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Arguing with Douglas Rushkoff: Are false flags a symptom of deeper structural issues?

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Rushkoff’s new book is a brilliant critique of our socio-economic software

In ANOTHER French False Flag, Eric Walberg argues that false flag conspiracies are less important than “the capitalist conspiracy holding us all hostage.”

Media studies icon Douglas Rushkoff offers a similar argument. In his new book Throwing Rocks at the Google Bus (and in this interview) Rushkoff explains why the crisis afflicting the digital economy is just an extreme manifestation of bankster-driven corporate capitalism – the 500-year-old “grow-or-die” usury-money monopoly-based system designed to concentrate wealth in ever-fewer hands by draining it out of local communities. The best way to fight back, he says, is to develop resilient local networks, both on-line and real-world, based on peer-to-peer sharing.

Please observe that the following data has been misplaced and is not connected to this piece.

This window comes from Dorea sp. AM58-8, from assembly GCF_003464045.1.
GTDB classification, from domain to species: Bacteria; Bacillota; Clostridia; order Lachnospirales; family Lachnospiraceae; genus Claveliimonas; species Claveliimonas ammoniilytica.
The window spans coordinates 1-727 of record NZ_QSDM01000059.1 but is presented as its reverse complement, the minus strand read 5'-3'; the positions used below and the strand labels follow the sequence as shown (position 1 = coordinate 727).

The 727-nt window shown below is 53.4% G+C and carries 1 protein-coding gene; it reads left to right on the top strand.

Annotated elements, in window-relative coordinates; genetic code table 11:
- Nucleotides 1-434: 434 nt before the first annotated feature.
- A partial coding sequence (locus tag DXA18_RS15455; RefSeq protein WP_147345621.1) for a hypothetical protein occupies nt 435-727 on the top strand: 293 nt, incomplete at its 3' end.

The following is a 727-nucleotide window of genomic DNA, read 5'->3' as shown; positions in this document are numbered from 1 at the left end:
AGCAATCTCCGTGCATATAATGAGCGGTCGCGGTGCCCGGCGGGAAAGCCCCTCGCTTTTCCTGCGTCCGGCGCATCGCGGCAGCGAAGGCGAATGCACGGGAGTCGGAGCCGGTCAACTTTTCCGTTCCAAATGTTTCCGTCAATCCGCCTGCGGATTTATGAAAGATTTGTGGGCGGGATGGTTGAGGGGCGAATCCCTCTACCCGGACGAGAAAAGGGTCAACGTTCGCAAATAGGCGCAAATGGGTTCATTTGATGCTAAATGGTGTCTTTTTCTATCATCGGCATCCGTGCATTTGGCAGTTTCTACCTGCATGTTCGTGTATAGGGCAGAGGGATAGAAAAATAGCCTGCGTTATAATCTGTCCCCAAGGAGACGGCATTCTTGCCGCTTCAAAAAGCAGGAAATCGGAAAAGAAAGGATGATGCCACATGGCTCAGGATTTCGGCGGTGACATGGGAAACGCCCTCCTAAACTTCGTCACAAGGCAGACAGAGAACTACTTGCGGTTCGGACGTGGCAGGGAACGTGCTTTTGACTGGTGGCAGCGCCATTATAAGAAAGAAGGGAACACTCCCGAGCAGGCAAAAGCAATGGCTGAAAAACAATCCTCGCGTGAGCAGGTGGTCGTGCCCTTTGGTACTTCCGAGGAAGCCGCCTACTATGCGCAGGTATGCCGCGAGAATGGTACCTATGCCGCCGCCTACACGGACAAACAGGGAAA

During the first half of this interview, Rushkoff discusses the larger argument laid out in his book, and makes a convincing case for redesigning our economic software to benefit ordinary people (and the ecosystem that sustains us) rather than banksters, CEOs, the investor class, military-industrial magnates, and other postmodern potentates.

In the second half of the interview, we argue about the significance of false flags in general and 9/11 in particular. Can false flag awareness shock people awake, discredit old institutions, and help stimulate necessary change? Or is there so much resistance to the complexities of “false flag truth” that other avenues are more productive? (Perhaps for some, but not for others?)

In the final analysis, do our positions oppose or complement each other? Listen and see what you think.

Winner of the Media Ecology Association’s first Neil Postman award for Career Achievement in Public Intellectual Activity, Dr. Douglas Rushkoff is an author, teacher, and documentarian who focuses on the ways people, cultures, and institutions create, share, and influence each other’s values. He is Professor of Media Theory and Digital Economics at CUNY/Queens, technology and media commentator for CNN, digital literacy advocate for and a lecturer on media, technology, culture and economics around the world.

Douglas Rushkoff’s book Coercion inspired my viral article “Apocalypse of Coercion,” which analyzed 9/11 as a shock-and-awe trauma-based mind-control event.

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